I once made a comment of how being a single mom is hard. I was questioned, “Do you receive child support?” “I do. It pays for Des’ preschool most months.” “Don’t you live with your parents?” “I do. They’re a huge help. I couldn’t do this without them right now.” “Well you’re not really a single mom. You’re just a mom who happens to be single.” (As it turns out, there’s a number of stipulations that must be met to refer to oneself as a single mom.)
I was a little taken aback, so I didn’t mention the fact that I was dating a wonderful man on Saturdays and a few minutes a day a few times a week when we can squeeze each other into our busy conflicting work/parenting schedules, so really I wasn’t even a mom-who-happens-to-be-single, but just a mom. A mom like any kind of mom, no different in title from the mom staying home whose husband works eight to five, comes home for lunch, gives her a break from the kids in the evenings, lets her go on girls’ trip weekends a couple times a year and she doesn’t even have to feel guilty about leaving because they’re just as much his kids as they are hers. She and her husband go together to back-to-school nights, Christmas music programs, she doesn’t have to feel awkwardly alone. They get the kids to bed together, Netflix and chill together, laugh and discuss and pillowtalk together. She has a constant live-in partner to make important decisions with, to share the family financial load with, to turn to when she’s stressed and overwhelmed and he’ll make her crazy by trying to fix her problems when she just wants to vent but she knows how much he loves her and just wants her happy. Yes, I suppose I am more like her than a single kind of mom.
Of course I know not all moms with husbands have it easy. Few moms ever have it easy. Many married moms work and feel just as busy and torn as I do. Some stay at home, but their husbands are constantly working. These moms go to events for their children alone, spend the entire day teaching, disciplining, raising their children alone. Their husbands get home after the kids are already in bed. And sometimes, even though she loves her husband and is grateful for all he does, she almost feels like a single mom–but she better not say that out loud. Many will be quick to tell her she has no right to compare herself to a single mom and how dare she be so insulting. No matter if she often feels like she has no shared parental emotional/physical/spiritual support during the long days of corralling children alone, because she and her kids are taken care of financially.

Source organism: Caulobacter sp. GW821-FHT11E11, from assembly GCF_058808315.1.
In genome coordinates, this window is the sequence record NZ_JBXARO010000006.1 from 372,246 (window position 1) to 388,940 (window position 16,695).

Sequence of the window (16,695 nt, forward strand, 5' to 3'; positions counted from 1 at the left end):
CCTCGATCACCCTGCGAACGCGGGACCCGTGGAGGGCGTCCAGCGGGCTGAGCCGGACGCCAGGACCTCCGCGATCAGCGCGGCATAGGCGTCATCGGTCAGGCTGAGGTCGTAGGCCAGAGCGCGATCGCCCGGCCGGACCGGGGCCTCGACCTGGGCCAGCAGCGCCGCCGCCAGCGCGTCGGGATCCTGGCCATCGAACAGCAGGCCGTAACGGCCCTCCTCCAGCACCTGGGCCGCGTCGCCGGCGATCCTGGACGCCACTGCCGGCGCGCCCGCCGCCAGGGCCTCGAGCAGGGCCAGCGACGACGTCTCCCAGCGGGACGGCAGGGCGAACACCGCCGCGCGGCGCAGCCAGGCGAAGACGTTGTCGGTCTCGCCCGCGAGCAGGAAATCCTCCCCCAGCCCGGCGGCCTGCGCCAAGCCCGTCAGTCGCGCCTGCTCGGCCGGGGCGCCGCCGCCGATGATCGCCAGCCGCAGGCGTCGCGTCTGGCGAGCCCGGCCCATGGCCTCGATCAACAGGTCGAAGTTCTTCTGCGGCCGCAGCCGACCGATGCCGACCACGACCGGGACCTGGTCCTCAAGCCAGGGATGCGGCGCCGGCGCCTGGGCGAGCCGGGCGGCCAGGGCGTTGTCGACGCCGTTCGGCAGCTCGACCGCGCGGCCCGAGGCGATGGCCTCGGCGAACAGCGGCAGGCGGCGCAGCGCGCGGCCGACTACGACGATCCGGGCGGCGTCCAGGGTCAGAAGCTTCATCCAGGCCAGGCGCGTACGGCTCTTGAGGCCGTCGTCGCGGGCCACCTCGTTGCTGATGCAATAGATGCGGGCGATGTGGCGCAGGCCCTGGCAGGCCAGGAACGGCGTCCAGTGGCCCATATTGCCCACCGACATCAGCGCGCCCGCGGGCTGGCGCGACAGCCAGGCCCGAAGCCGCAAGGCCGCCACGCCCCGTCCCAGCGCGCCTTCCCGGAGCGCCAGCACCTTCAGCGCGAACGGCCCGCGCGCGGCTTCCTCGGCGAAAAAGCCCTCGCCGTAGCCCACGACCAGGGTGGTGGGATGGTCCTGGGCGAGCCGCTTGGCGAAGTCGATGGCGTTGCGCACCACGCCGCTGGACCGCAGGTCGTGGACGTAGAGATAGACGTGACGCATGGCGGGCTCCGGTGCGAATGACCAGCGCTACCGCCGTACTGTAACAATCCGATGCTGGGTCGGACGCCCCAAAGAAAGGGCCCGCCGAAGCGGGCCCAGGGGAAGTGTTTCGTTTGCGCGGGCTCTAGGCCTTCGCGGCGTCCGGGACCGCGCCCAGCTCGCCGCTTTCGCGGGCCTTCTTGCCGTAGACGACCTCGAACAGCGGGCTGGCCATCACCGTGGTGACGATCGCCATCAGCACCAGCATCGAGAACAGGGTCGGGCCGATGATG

I know my life would be so so much harder right now if I was living alone with my son, no family around, paying for every. last. thing. from no source other than my own paycheck. To these women, I honestly don’t know how you do it. “Single mom” is not enough for you. “Unfathomably Unparalleled Sole Parent Amazing Super Mom” is more fitting. I mean no disrespect to you when I feel like a single mom. I know you’re doing more than me. You are getting little to no daily support when it comes to raising your child, but I hope you know there are many women out there who can support you. Because they can relate to you. Maybe not in every single way, but they can relate to you in the feeling of parental loneliness and having to carry so many burdens alone.
Now that I’ve gone on this spiel describing kinds of moms and the kind of mom I am and the kind I’m not and the kind I often feel like… really it honestly doesn’t matter to me what word(s) are most applicable to me in preceding the word “mom.” Mom is what I am first and foremost, and that is one of my best personal attributes. Like any mom, however, I just want to be able to vent occasionally about one of the hardest stages of my life without being reprimanded and told I’m unqualified for how I feel or what broad group of people I think would most relate to me in that moment. Mom-ing is not a competition. Some will always have it harder and some will always have it easier. We all have highs and lows; moments of pure joy and days that drain us until we think there can’t be a drop left to give. But somehow we find more to give, no matter our situation. Whatever kind of mom we may be, we all deserve support, and we all deserve to feel validated.